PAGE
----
The World Health Organisation considers half of all cases of hearing loss to be preventable—for example, by immunisation, early treatment or reducing exposure to noise. In fact, it identifies exposure to excessive noise as the major avoidable cause of permanent hearing impairment worldwide. In developed countries, it is at least partially responsible for more than a third of all hearing impairments. As a result of the UK’s ageing population, the impact of working with noisy machinery and exposure to loud music and other loud noises, the World Health Organisation predicts that by 2030 there will be an estimated 14.5 million people in the UK with hearing loss, and adult-onset hearing loss will be among the UK’s top 10 disease burdens. That demonstrates the scale of the concern.

We have to take hearing loss seriously, which is why we are currently looking to develop the action plan on hearing loss, which the hon. Lady mentioned, so that we can achieve better outcomes for all those with hearing loss and related conditions. The action plan will identify key actions that will make a real difference in improving health and social care outcomes for children, young people and adults with hearing loss and generally improving the hearing health of the population.

The Department of Health is engaging with a range of organisations in developing this action plan, and as Baroness Jolly mentioned, we aim to publish it as soon as possible. I will get back to the hon. Lady with an indication of the likely publication day. It is time that we set a target date and then focused minds on getting it published.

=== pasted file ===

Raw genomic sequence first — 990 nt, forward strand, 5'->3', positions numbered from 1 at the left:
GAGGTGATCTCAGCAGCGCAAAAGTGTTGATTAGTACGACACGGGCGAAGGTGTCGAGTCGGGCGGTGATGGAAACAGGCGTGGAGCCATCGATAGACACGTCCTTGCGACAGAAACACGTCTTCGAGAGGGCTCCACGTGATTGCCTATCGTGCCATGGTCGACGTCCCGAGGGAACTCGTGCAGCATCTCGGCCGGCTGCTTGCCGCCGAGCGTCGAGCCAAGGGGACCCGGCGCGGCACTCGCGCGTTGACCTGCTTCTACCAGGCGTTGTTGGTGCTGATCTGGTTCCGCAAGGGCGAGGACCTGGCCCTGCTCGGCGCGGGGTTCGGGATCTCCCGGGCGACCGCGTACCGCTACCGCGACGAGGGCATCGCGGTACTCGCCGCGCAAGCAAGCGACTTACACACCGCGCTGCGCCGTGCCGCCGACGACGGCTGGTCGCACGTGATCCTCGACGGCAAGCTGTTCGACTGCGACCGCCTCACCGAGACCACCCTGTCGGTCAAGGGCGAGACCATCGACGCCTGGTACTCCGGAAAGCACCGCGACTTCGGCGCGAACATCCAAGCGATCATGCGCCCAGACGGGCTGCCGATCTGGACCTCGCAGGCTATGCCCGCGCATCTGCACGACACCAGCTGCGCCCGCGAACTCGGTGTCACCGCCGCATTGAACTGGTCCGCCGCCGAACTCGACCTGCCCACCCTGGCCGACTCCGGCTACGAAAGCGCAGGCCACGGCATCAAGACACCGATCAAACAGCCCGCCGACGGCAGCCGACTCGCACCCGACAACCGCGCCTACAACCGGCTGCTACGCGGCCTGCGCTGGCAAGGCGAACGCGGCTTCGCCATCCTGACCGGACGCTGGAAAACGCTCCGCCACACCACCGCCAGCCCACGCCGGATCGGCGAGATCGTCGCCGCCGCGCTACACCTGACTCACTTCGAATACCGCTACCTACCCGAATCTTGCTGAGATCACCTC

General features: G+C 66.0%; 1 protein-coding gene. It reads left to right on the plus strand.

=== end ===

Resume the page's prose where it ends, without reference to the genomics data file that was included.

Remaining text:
We have a UK-wide diabetes strategy, and in my intervention on the hon. Member for Nottingham South (Lilian Greenwood) I suggested a UK-wide strategy on deafness as well. Will the Minister consider that?

My responsibilities stretch only to England, but clear co-ordination and joint working with the devolved Administrations absolutely make sense on an issue that transcends borders, so I agree with the ambition that the hon. Gentleman sets.

This cannot just be about prevention because that is not always possible; it is also about dealing with the consequences of hearing loss. The Government are committed to delivering health outcomes that are among the best in the world for people with hearing loss. We are developing measures to identify those with hearing loss as early as possible, including the roll-out of a national hearing screening programme for newborn babies that enables the early identification of deafness, providing a clear care pathway for services and allowing parents to make informed choices on communication needs.